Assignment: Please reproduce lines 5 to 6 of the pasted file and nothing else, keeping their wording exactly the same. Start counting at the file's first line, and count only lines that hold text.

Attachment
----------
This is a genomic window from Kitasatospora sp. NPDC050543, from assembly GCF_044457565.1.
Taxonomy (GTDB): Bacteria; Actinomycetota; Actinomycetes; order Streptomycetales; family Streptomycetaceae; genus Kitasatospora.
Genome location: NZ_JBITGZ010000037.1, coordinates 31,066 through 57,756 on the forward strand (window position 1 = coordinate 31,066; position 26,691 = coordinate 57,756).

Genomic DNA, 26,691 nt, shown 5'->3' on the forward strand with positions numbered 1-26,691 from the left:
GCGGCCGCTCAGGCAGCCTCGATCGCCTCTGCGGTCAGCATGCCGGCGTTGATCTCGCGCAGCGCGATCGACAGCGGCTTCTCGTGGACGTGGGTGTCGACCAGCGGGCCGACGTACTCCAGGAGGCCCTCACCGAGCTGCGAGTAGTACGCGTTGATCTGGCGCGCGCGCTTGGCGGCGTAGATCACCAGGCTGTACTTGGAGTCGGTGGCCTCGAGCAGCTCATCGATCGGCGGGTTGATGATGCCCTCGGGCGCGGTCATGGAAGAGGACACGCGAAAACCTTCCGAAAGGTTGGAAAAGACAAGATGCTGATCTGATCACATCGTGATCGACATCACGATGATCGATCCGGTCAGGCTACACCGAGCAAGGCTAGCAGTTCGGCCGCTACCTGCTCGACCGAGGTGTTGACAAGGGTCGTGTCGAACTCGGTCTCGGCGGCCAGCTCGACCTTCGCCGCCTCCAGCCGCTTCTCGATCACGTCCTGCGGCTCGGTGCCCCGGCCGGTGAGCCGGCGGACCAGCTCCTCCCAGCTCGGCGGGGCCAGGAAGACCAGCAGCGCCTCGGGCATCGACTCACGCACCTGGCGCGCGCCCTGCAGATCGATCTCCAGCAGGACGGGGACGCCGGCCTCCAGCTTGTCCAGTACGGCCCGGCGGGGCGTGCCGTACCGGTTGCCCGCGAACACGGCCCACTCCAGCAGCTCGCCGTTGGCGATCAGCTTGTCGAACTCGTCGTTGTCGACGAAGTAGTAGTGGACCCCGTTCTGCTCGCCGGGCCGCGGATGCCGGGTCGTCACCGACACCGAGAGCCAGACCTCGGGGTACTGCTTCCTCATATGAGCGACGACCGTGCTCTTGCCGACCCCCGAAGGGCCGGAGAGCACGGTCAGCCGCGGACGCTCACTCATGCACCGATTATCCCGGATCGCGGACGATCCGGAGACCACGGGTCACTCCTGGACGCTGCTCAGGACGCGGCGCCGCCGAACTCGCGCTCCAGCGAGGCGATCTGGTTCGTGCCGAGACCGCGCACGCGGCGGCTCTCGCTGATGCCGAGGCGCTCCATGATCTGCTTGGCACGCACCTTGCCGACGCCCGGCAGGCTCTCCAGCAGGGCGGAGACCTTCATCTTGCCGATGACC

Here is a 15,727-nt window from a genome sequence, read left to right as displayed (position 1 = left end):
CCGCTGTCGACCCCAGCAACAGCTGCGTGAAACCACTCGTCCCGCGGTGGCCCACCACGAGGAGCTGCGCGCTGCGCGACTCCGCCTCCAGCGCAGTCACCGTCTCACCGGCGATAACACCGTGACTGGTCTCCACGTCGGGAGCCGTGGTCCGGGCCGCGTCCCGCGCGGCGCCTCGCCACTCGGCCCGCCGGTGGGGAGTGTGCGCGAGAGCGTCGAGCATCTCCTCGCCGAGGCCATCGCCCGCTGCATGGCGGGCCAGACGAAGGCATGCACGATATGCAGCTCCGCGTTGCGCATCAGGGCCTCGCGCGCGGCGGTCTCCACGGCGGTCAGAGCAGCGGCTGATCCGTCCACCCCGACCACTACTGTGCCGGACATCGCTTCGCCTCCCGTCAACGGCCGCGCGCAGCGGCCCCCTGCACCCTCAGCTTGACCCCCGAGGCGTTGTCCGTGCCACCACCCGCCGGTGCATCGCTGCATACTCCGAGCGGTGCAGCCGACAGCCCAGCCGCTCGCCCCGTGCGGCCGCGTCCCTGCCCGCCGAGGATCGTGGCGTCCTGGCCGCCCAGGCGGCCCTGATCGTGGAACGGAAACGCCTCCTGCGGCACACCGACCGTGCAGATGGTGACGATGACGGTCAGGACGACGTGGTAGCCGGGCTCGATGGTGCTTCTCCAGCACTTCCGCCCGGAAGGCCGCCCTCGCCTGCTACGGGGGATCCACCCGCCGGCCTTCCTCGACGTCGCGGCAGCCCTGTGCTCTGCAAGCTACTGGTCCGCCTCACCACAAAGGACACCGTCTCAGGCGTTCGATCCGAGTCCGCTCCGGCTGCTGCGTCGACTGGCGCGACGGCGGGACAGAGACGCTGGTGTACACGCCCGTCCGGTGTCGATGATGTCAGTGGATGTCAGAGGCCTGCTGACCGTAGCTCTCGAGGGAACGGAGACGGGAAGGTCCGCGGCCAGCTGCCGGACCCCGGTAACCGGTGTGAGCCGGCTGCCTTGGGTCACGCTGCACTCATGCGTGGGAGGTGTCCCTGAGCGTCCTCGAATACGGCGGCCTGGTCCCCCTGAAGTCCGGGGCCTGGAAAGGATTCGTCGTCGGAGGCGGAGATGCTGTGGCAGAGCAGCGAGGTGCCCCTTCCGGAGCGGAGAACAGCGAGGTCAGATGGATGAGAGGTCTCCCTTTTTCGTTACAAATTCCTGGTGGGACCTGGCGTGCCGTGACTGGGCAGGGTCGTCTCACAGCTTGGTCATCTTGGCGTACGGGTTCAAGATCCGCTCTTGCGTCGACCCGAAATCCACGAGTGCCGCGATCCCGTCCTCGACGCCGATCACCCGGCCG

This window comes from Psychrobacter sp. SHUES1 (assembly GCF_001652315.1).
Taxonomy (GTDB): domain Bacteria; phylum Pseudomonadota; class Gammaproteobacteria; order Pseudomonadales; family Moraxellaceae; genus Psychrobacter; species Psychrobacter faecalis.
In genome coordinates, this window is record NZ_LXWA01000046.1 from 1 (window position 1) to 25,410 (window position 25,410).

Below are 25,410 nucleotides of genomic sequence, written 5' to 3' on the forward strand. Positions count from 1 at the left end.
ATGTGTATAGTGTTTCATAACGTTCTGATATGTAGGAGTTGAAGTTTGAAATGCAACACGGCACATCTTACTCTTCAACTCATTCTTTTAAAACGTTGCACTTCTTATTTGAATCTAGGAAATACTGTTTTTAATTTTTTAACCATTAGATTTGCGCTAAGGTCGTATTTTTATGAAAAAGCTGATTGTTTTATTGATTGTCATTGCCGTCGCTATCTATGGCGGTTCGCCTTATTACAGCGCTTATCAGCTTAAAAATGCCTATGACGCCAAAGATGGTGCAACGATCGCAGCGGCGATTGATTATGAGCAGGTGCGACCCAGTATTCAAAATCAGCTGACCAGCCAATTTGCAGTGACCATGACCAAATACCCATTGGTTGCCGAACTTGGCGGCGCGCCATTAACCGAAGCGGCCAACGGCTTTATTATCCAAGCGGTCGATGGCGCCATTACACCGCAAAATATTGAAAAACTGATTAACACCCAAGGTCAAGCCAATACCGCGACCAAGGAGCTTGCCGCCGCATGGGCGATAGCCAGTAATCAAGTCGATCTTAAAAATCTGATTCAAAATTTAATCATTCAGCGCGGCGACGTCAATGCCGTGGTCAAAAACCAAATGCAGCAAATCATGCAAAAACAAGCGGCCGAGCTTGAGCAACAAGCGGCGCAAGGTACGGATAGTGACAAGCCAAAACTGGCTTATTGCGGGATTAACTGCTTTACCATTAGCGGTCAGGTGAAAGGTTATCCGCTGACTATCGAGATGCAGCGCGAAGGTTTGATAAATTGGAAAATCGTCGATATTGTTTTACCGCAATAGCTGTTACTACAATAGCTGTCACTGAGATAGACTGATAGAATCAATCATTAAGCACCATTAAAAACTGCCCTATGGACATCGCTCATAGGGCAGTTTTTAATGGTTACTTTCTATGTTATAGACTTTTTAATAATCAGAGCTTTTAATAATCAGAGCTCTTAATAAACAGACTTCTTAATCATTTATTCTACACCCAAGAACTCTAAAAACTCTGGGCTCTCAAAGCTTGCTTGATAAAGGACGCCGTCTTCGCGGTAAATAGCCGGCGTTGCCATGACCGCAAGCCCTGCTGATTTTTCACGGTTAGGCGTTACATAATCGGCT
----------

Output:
GCGGCCGCTCAGGCAGCCTCGATCGCCTCTGCGGTCAGCATGCCGGCGTTGATCTCGCGCAGCGCGATCGACAGCGGCTTCTCGTGGACGTGGGTGTCGACCAGCGGGCCGACGTACTCCAGGAGGCCCTCACCGAGCTGCGAGTAGTACGCGTTGATCTGGCGCGCGCGCTTGGCGGCGTAGATCACCAGGCTGTACTTGGAGTCGGTGGCCTCGAGCAGCTCATCGATCGGCGGGTTGATGATGCCCTCGGGCGCGGTCATGGAAGAGGACACGCGAAAACCTTCCGAAAGGTTGGAAAAGACAAGATGCTGATCTGATCACATCGTGATCGACATCACGATGATCGATCCGGTCAGGCTACACCGAGCAAGGCTAGCAGTTCGGCCGCTACCTGCTCGACCGAGGTGTTGACAAGGGTCGTGTCGAACTCGGTCTCGGCGGCCAGCTCGACCTTCGCCGCCTCCAGCCGCTTCTCGATCACGTCCTGCGGCTCGGTGCCCCGGCCGGTGAGCCGGCGGACCAGCTCCTCCCAGCTCGGCGGGGCCAGGAAGACCAGCAGCGCCTCGGGCATCGACTCACGCACCTGGCGCGCGCCCTGCAGATCGATCTCCAGCAGGACGGGGACGCCGGCCTCCAGCTTGTCCAGTACGGCCCGGCGGGGCGTGCCGTACCGGTTGCCCGCGAACACGGCCCACTCCAGCAGCTCGCCGTTGGCGATCAGCTTGTCGAACTCGTCGTTGTCGACGAAGTAGTAGTGGACCCCGTTCTGCTCGCCGGGCCGCGGATGCCGGGTCGTCACCGACACCGAGAGCCAGACCTCGGGGTACTGCTTCCTCATATGAGCGACGACCGTGCTCTTGCCGACCCCCGAAGGGCCGGAGAGCACGGTCAGCCGCGGACGCTCACTCATGCACCGATTATCCCGGATCGCGGACGATCCGGAGACCACGGGTCACTCCTGGACGCTGCTCAGGACGCGGCGCCGCCGAACTCGCGCTCCAGCGAGGCGATCTGGTTCGTGCCGAGACCGCGCACGCGGCGGCTCTCGCTGATGCCGAGGCGCTCCATGATCTGCTTGGCACGCACCTTGCCGACGCCCGGCAGGCTCTCCAGCAGGGCGGAGACCTTCATCTTGCCGATGACC

Here is a 15,727-nt window from a genome sequence, read left to right as displayed (position 1 = left end):